From the 1980s right through to the global financial crisis, the standard response in Australia and elsewhere to too weak or too strong an economy has been monetary policy — the manipulation of interest rates by a central bank, in our case … Continue reading

Posted in Economy | Tagged | 2 Comments

Can macroeconomic policy ensure the inflation target?

If Australian wages do not increase sufficiently in line with economic capacity, it risks a shortfall in aggregate demand that will make the achievement of an inflation target very difficult, or even impossible.

Posted in Economy | Tagged | 5 Comments

How can we best ensure that retirement incomes are adequate?

The present superannuation contribution (SG) rate of 9.5 percent can finance an adequate retirement income for most middle-income people, provided they fully draw down their savings. Logically, therefore, any action to stop further increases in the SG rate should be … Continue reading

Posted in Public Policy | Tagged | 2 Comments

Morrison’s faulty logic in opposing a net zero carbon emissions target.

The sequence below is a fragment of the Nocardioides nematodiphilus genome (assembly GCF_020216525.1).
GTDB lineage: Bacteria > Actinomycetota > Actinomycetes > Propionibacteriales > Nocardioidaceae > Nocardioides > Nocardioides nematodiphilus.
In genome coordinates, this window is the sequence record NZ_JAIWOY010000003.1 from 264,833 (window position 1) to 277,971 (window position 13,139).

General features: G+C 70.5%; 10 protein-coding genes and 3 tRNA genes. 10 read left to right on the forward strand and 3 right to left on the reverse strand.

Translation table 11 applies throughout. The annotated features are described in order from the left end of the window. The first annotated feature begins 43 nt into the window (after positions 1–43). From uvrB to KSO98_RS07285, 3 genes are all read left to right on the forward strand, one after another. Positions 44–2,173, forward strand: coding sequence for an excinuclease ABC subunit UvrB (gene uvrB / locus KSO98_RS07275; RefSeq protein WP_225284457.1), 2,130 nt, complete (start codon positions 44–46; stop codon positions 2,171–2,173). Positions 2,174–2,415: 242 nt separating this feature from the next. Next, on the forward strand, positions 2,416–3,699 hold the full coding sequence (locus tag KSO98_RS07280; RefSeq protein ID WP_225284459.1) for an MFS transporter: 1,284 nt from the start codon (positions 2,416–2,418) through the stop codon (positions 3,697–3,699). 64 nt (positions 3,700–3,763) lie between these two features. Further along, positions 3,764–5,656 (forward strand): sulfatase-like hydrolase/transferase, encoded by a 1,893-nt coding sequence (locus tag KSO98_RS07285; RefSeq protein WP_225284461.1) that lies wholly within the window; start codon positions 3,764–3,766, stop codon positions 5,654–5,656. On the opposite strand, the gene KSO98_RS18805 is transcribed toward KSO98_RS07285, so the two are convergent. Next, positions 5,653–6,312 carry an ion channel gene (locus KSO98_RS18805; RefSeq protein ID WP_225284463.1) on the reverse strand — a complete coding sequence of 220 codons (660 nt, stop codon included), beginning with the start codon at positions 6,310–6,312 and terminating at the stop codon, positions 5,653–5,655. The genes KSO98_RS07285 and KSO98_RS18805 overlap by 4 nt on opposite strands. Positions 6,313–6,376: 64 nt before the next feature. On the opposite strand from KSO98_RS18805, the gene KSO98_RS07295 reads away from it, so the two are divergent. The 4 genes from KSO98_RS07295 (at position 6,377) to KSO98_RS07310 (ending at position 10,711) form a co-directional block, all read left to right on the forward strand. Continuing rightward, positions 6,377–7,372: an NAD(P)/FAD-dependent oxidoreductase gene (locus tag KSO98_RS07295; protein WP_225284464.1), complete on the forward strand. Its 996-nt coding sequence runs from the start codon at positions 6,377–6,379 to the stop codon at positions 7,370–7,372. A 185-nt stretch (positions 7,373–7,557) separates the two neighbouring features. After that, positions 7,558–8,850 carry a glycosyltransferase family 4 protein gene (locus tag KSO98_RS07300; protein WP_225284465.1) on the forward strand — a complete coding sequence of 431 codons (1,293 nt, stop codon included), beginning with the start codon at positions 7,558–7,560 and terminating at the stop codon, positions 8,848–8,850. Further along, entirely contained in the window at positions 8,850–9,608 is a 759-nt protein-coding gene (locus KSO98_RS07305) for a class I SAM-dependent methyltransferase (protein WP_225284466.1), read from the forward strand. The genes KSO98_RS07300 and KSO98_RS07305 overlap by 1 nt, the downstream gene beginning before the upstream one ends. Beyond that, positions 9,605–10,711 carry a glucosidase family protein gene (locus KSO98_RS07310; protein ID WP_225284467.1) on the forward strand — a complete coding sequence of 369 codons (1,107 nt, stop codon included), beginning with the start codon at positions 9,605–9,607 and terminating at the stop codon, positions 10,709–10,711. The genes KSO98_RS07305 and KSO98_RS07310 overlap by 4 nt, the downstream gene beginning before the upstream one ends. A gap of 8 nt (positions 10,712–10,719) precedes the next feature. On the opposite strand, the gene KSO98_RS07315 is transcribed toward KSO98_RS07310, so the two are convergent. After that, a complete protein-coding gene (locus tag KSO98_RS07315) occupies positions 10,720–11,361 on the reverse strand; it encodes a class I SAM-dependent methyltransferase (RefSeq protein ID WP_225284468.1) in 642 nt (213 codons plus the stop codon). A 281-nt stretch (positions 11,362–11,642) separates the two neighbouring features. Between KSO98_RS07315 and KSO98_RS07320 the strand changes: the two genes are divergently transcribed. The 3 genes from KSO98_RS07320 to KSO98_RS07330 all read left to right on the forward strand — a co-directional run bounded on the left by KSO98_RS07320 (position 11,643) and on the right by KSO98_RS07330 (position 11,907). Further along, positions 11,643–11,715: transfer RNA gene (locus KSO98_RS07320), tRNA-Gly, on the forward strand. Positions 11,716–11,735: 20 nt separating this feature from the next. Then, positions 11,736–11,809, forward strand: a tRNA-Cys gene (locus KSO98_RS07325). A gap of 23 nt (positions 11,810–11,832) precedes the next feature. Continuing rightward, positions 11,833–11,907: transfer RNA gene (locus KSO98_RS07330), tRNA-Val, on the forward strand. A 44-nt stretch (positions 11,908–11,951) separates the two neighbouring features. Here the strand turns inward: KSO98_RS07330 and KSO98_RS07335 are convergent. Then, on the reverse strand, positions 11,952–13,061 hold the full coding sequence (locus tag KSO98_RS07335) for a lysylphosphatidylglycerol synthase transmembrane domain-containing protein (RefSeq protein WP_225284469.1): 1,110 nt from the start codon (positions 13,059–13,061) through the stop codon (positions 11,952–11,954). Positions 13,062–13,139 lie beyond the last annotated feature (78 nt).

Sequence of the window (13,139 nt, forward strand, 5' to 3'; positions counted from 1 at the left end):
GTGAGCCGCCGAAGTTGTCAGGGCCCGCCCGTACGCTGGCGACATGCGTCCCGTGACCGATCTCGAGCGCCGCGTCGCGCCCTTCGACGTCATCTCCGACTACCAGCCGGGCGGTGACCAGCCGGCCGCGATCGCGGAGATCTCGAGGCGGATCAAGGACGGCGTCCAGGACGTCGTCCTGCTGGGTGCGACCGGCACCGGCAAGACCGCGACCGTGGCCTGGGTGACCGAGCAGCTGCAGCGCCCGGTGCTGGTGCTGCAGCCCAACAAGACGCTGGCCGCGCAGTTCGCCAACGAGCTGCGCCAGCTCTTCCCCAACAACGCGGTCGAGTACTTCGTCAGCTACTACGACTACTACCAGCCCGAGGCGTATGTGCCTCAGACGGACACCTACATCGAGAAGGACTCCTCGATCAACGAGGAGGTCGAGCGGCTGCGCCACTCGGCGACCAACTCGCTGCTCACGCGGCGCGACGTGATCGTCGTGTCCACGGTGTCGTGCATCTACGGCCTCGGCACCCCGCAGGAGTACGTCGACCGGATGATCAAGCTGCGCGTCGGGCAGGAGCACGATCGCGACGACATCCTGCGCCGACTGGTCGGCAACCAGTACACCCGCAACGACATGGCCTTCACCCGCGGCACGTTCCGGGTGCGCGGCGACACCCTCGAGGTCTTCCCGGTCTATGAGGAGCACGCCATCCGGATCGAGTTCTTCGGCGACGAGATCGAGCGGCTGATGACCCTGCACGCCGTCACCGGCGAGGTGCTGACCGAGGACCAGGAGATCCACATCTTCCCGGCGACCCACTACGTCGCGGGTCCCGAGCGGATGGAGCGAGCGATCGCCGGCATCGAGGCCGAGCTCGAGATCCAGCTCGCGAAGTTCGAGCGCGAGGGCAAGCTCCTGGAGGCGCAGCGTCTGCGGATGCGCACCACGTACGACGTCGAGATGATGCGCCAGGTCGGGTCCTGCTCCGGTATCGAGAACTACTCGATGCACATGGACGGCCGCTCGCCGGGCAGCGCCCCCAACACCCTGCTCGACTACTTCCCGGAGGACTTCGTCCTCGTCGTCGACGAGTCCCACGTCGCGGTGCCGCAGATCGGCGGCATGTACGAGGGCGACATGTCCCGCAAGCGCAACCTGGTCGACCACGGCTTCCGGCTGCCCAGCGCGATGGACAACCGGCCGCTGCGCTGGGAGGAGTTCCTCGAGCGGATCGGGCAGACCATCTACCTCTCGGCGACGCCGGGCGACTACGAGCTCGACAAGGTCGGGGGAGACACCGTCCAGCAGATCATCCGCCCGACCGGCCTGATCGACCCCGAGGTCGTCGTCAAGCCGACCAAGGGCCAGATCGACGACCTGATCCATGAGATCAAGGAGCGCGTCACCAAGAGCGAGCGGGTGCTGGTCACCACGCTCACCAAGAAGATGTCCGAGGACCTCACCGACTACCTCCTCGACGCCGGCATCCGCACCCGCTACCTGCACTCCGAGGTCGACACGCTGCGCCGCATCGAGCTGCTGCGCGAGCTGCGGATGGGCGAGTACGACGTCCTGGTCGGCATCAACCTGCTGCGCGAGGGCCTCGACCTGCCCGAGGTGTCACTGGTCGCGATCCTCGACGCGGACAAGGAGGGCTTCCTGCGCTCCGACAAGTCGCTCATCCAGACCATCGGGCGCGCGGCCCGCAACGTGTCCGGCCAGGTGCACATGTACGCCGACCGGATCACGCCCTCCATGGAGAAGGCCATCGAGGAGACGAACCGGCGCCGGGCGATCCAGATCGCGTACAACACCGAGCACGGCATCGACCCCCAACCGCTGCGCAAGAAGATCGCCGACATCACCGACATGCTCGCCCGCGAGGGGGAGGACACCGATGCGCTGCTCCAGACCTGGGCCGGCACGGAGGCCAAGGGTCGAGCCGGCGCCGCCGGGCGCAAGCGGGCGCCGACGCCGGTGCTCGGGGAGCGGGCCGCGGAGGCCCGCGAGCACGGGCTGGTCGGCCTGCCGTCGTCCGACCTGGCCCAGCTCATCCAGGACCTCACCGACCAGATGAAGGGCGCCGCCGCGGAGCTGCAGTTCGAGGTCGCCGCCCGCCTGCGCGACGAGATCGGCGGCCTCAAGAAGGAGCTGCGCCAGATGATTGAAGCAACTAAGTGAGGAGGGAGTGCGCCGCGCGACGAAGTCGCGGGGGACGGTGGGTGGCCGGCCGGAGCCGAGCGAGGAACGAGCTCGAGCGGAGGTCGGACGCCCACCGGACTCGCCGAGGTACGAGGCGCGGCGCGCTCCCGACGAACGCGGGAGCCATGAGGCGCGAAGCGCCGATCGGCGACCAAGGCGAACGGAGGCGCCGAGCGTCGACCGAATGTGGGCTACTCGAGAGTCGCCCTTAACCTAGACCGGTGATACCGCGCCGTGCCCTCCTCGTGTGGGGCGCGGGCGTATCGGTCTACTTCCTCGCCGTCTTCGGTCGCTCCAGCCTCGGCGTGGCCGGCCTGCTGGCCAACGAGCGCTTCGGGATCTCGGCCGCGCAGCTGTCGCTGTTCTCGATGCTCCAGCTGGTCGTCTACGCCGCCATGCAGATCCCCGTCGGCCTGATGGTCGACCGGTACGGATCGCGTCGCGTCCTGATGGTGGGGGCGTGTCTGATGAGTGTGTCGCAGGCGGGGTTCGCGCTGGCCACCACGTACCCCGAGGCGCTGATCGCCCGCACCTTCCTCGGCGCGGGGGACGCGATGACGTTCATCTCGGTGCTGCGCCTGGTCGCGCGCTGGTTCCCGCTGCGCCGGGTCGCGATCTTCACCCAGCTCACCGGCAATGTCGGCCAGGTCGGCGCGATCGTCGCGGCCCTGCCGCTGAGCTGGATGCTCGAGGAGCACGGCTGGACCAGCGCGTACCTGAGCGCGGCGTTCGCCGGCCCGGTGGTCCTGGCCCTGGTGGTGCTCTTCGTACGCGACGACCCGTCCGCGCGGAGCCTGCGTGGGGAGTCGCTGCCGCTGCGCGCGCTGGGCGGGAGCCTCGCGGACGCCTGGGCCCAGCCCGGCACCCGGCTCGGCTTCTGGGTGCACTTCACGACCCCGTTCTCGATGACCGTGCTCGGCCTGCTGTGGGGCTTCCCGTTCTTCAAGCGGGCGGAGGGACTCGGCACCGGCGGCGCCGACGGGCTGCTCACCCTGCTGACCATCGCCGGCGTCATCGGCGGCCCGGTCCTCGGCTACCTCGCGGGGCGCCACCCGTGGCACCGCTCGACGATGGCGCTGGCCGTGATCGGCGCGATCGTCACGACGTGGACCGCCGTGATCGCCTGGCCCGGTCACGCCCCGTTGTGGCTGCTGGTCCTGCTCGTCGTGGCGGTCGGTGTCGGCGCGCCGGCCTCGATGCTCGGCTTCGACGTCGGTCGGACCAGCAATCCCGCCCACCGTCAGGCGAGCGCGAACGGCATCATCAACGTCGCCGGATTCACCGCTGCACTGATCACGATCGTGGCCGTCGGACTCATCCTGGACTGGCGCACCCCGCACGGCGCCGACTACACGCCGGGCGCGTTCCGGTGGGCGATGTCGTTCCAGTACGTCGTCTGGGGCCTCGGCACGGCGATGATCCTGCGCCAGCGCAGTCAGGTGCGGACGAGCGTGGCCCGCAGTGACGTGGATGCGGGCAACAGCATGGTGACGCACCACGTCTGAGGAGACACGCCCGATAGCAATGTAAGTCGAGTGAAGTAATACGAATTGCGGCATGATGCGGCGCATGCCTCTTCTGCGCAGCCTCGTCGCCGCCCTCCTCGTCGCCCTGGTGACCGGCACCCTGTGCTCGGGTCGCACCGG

Contrary to Scott Morrison’s contention, we can usefully set a target date to achieve net zero carbon emissions without exact knowledge of the cost and how the target will be delivered.

Posted in Climate, Politics | 6 Comments

Interest rates: why a further cut is not a good idea

Interest rates are already at record lows. Any further cut will not help the economy but will add to the inequality of wealth in this country.

Posted in Economy | 2 Comments

Why Labor should scrap the Stage 3 tax cuts

The Government’s stage 3 tax cuts due to come into operation in 2024-25 should be scrapped. They are too costly and too biased in favour of the highest incomes. Instead, there are other better ways to support economic growth using … Continue reading

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How does the 2020-21 Budget stack up?

The budget deserves a “pass”, but the government is favouring tax cuts which may not all be spent. Also much of the assistance appears to be poorly targeted to the areas which have most suffered a loss of jobs.

Posted in Economy, Politics | 4 Comments

Scotty from marketing: A fact check

Trump is notorious for his lies, but it is time that a fact check was applied to Scotty from Marketing, too. Without it I doubt  we can elevate the political debate from its present populism.

Posted in Politics | Tagged | 5 Comments

Deregulation or better regulation?

Too often the public debate is around whether there should be less regulation, but typically regulation exists for a reason, and the issue should be how to regulate more effectively.